Most of us are a bit cavalier about our nightly repose. We shouldn’t be. For most of us, skipping a few meals would be better especially in terms of safety. Missing sleep on a chronic basis can inflame the brain, cause mood disorders, impair our safety, and set us up for chronic illnesses.
Dr. Michael Howell in the journal Practical Neurology provides us with an informative quote from sleep expert Allan Rechtschaffen: “ If sleep doesn’t serve an absolutely vital function, it is the greatest mistake evolution ever made.” I think most brain specialists would give that one two thumbs up!
While sleep disturbances can be trivial and situational, chronic issues can be part of a pretty serious “slow emergency”. The biggest obstacle in addressing this enormous obstacle to good health and healthy aging is our bottomless lack of understanding of the vital importance of healthy sleep.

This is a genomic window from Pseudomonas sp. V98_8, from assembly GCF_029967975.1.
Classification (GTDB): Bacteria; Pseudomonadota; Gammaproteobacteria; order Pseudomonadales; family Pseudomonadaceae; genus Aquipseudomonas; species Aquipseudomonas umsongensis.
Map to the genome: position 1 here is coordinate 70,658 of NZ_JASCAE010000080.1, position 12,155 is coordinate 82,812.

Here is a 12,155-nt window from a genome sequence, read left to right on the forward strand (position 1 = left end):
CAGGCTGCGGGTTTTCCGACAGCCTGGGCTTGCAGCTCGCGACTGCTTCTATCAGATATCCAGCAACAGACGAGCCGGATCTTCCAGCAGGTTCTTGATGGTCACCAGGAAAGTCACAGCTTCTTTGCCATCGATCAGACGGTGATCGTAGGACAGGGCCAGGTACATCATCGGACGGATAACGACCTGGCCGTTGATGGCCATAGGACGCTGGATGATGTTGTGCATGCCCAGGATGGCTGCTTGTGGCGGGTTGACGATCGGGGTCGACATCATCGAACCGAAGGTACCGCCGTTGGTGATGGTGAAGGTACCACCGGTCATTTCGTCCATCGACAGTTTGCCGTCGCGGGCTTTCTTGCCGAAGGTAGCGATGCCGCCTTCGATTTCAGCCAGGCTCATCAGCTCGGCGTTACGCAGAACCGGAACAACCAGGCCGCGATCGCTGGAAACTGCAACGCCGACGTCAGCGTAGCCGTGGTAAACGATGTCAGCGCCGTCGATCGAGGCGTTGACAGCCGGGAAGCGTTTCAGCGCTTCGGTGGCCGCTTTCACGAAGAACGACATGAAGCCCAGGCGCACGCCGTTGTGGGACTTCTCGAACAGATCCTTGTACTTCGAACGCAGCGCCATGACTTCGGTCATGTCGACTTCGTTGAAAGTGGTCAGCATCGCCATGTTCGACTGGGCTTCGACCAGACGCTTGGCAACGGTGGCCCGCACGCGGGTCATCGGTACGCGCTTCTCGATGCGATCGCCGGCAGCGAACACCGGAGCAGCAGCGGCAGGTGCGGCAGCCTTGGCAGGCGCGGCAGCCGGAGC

Dr. Howell’s article deals with doctors in training (residents) who hit a wall in their training. Most of the young physicians reached burnout, not because of doubt, the hours, mean teachers or hospital duty. It was the sleep deprivation! They just couldn’t stay focused, learn, remember or maintain normal dexterity. It doesn’t bode well in their field!
Not just doctors have been studies but also professional athletes. Elite professional sports organizations (no budget restraints here) have a huge stake in maintaining high performance. Their studies have shown sleep to be so important for performance that they have made enormous organizational transformations to insure that their “investments” are in top form. The NHL realigned their conferences to reduce sleep-robbing travel while MLB increased the length of the season to provide more rest and even started the Sunday game an hour earlier. The NBA also increased the season length (same number of games) but also prolonged the all-star break and began allowing two days rest between playoffs if the venue changed.
You may not be Maple Leaf material but, let’s face it, you are some kind of athlete. We all are athletes in our own way and have our own areas of expertise. Don’t let insomnia wreck your creativity, performance or predispose you to chronic illness. If you suffer from chronic sleeplessness, get help.
Getting help means you're getting serious.
David B. Sudderth, MD